Scientists studying effects of Dan River coal ash spill
On February 2, 2014, what has become one of the largest coal ash spills in the nation’s history started in Eden, NC, at a Duke Energy containment pond on the banks of the Dan River. By the time the spill was stopped, between 50,000 and 80,000 tons of toxic coal ash had spilled into the Dan River and lined the banks of the river for 70 miles downstream from the spill site.
UNC Superfund Research Program (SRP) scientist Dr. Damian Shea is now coordinating with state and federal regulatory agencies to help answer important questions about the type and amounts of toxic chemicals present in the coal ash, enabling regulators to better assess potential risks to communities along the river. The UNC SRP researches how hazardous chemicals impact human health and the environment, developing better ways to detect chemicals in the environment, clean up contaminated sites, and minimize human and environmental risks due to exposure.
“Our goal is to help our agency partners determine exactly what toxic chemicals are present in this coal ash, as well as to what extent these chemicals are present in water and sediment in the river,” said Shea. “There are a number of potentially hazardous chemicals contained in coal ash, primarily toxic metals such as arsenic and selenium. Cancer-causing chemicals called polycyclic aromatic hydrocarbons, or PAHs, may also be present at lower levels.”
Shea and his lab team at NC State University are currently working with the US Fish and Wildlife Service, US Environmental Protection Agency, NC Department of Environment and Natural Resources and NC Department of Health and Human Services to collect and properly store samples of coal ash, water, bottom sediments, and organisms such as fish and mussels from a number of sites along the river so that they may be analyzed in the lab.
What chemicals are present?
The rate at which toxic pollutants are released from the coal ash into surrounding water is highly variable and determined by the composition of the coal ash source.
“There is limited information on how quickly the metals and other chemicals are released from the coal ash to enter the water and food chain,” says Shea. Using ash from the containment pond, Shea and his team will conduct experiments to determine how quickly various metals, PAHs and other chemicals are able to enter the water column.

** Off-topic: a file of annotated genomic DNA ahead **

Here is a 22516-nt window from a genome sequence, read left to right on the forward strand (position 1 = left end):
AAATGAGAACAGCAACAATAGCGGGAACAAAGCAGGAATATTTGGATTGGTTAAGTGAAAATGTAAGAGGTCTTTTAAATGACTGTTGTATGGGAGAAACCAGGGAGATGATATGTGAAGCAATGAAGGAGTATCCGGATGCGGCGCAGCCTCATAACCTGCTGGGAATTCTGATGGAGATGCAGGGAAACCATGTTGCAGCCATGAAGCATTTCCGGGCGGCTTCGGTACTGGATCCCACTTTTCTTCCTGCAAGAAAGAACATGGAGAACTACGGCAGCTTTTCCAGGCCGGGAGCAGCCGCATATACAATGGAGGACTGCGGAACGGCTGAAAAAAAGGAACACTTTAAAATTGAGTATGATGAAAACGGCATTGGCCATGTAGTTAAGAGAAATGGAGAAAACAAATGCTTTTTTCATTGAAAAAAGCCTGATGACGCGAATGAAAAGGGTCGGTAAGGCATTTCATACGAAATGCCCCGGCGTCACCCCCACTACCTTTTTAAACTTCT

Using passive sampling devices, which remain in the river for 30-day intervals, Shea is assessing the amounts of some of the chemicals people may be exposed to over a longer term and the percentage of those chemicals that are bioavailable, or able to be taken up into an organism. These devices do not measure metals, but will allow scientists and regulators to better understand what other chemicals like PAHs may be of concern.
Human and wildlife impacts
Given the likely composition of the coal ash, reducing residents’ exposure to arsenic is a major concern, particularly from eating contaminated fish that have may accumulated arsenic in their bodies. There is also potential for arsenic to enter groundwater and for people who use private wells to be exposed through their drinking water.
Fish are also highly sensitive to selenium, which harms developing fish embryos. In other spills where high levels of selenium have been present in the water, fish populations have been markedly reduced following high levels of exposure.
According to the NC DHHS Division of Public Health, people should avoid recreational contact with water and sediment in the Dan River in North Carolina downstream of the Duke Power-Eden spill site, including contact with submerged or floating coal ash, or ash washed up on the riverbank. It also recommends that people not consume any fish or shellfish collected from the Dan River in North Carolina downstream of the spill site.
Kathleen Gray, one of Shea’s SRP colleagues and an associate director in the UNC Institute for the Environment said, “One of the goals of our program is to apply university resources to help governments and the public make informed decisions about reducing risk from hazardous chemicals. Damian’s sampling and analysis is serving a critical need for information on how this contamination may affect health in the future.”
Shea’s work is supported in part by the UNC Superfund Research Program under grant #P42ES005948 from the National Institute of Environmental Health Sciences.